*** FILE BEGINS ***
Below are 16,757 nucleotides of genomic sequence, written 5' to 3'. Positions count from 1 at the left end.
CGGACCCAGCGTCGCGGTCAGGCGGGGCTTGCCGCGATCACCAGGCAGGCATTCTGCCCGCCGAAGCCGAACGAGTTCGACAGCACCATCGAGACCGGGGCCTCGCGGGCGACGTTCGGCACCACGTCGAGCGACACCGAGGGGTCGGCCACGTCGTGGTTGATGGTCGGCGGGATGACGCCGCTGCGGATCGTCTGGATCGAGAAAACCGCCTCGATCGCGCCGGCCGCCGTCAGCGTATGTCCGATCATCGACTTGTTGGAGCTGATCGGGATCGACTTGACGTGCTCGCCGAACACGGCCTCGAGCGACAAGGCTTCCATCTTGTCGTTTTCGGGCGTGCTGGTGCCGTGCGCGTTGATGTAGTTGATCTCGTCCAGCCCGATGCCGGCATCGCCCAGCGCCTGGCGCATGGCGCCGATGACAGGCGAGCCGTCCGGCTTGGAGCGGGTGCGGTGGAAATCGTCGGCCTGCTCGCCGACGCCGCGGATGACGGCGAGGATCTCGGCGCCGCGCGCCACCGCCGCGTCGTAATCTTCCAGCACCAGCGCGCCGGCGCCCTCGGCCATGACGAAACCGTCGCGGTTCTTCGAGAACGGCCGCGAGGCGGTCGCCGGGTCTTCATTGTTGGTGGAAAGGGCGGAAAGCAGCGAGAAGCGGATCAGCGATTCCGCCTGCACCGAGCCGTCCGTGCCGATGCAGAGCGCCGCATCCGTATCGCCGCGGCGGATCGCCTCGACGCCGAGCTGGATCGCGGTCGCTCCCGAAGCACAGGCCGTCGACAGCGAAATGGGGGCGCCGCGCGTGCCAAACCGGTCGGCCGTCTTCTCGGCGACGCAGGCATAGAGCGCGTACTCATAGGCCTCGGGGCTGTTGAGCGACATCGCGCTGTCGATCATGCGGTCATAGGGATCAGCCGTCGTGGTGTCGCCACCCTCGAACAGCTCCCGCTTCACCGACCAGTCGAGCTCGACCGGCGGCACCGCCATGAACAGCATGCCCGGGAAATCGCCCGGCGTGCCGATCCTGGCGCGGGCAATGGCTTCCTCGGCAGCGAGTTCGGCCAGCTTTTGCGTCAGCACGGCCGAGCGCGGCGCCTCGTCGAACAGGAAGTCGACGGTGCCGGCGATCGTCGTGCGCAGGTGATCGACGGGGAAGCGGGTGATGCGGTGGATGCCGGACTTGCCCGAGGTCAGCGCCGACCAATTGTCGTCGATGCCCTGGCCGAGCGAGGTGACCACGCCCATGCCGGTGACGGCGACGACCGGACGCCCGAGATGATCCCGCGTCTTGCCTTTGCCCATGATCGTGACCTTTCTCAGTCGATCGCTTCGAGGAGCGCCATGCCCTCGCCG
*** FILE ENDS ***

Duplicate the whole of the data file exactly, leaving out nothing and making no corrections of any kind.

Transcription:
Below are 16,757 nucleotides of genomic sequence, written 5' to 3'. Positions count from 1 at the left end.
CGGACCCAGCGTCGCGGTCAGGCGGGGCTTGCCGCGATCACCAGGCAGGCATTCTGCCCGCCGAAGCCGAACGAGTTCGACAGCACCATCGAGACCGGGGCCTCGCGGGCGACGTTCGGCACCACGTCGAGCGACACCGAGGGGTCGGCCACGTCGTGGTTGATGGTCGGCGGGATGACGCCGCTGCGGATCGTCTGGATCGAGAAAACCGCCTCGATCGCGCCGGCCGCCGTCAGCGTATGTCCGATCATCGACTTGTTGGAGCTGATCGGGATCGACTTGACGTGCTCGCCGAACACGGCCTCGAGCGACAAGGCTTCCATCTTGTCGTTTTCGGGCGTGCTGGTGCCGTGCGCGTTGATGTAGTTGATCTCGTCCAGCCCGATGCCGGCATCGCCCAGCGCCTGGCGCATGGCGCCGATGACAGGCGAGCCGTCCGGCTTGGAGCGGGTGCGGTGGAAATCGTCGGCCTGCTCGCCGACGCCGCGGATGACGGCGAGGATCTCGGCGCCGCGCGCCACCGCCGCGTCGTAATCTTCCAGCACCAGCGCGCCGGCGCCCTCGGCCATGACGAAACCGTCGCGGTTCTTCGAGAACGGCCGCGAGGCGGTCGCCGGGTCTTCATTGTTGGTGGAAAGGGCGGAAAGCAGCGAGAAGCGGATCAGCGATTCCGCCTGCACCGAGCCGTCCGTGCCGATGCAGAGCGCCGCATCCGTATCGCCGCGGCGGATCGCCTCGACGCCGAGCTGGATCGCGGTCGCTCCCGAAGCACAGGCCGTCGACAGCGAAATGGGGGCGCCGCGCGTGCCAAACCGGTCGGCCGTCTTCTCGGCGACGCAGGCATAGAGCGCGTACTCATAGGCCTCGGGGCTGTTGAGCGACATCGCGCTGTCGATCATGCGGTCATAGGGATCAGCCGTCGTGGTGTCGCCACCCTCGAACAGCTCCCGCTTCACCGACCAGTCGAGCTCGACCGGCGGCACCGCCATGAACAGCATGCCCGGGAAATCGCCCGGCGTGCCGATCCTGGCGCGGGCAATGGCTTCCTCGGCAGCGAGTTCGGCCAGCTTTTGCGTCAGCACGGCCGAGCGCGGCGCCTCGTCGAACAGGAAGTCGACGGTGCCGGCGATCGTCGTGCGCAGGTGATCGACGGGGAAGCGGGTGATGCGGTGGATGCCGGACTTGCCCGAGGTCAGCGCCGACCAATTGTCGTCGATGCCCTGGCCGAGCGAGGTGACCACGCCCATGCCGGTGACGGCGACGACCGGACGCCCGAGATGATCCCGCGTCTTGCCTTTGCCCATGATCGTGACCTTTCTCAGTCGATCGCTTCGAGGAGCGCCATGCCCTCGCCG